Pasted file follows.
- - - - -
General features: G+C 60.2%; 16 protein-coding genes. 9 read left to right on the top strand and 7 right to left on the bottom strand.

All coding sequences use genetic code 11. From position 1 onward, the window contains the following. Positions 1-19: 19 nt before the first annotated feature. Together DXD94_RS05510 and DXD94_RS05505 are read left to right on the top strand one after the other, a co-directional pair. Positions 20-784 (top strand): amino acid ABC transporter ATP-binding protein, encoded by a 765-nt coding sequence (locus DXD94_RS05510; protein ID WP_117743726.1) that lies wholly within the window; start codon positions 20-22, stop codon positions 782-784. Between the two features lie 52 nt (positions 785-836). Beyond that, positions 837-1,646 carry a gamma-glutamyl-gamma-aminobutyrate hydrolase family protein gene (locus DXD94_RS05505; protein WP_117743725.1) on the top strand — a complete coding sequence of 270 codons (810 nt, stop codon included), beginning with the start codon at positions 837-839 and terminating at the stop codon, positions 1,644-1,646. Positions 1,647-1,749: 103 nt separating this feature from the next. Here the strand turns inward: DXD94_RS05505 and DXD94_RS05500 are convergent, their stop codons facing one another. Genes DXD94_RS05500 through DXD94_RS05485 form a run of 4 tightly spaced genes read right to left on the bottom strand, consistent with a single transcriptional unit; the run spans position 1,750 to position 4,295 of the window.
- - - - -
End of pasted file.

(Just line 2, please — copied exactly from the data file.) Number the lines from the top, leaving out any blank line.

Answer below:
All coding sequences use genetic code 11. From position 1 onward, the window contains the following. Positions 1-19: 19 nt before the first annotated feature. Together DXD94_RS05510 and DXD94_RS05505 are read left to right on the top strand one after the other, a co-directional pair. Positions 20-784 (top strand): amino acid ABC transporter ATP-binding protein, encoded by a 765-nt coding sequence (locus DXD94_RS05510; protein ID WP_117743726.1) that lies wholly within the window; start codon positions 20-22, stop codon positions 782-784. Between the two features lie 52 nt (positions 785-836). Beyond that, positions 837-1,646 carry a gamma-glutamyl-gamma-aminobutyrate hydrolase family protein gene (locus DXD94_RS05505; protein WP_117743725.1) on the top strand — a complete coding sequence of 270 codons (810 nt, stop codon included), beginning with the start codon at positions 837-839 and terminating at the stop codon, positions 1,644-1,646. Positions 1,647-1,749: 103 nt separating this feature from the next. Here the strand turns inward: DXD94_RS05505 and DXD94_RS05500 are convergent, their stop codons facing one another. Genes DXD94_RS05500 through DXD94_RS05485 form a run of 4 tightly spaced genes read right to left on the bottom strand, consistent with a single transcriptional unit; the run spans position 1,750 to position 4,295 of the window.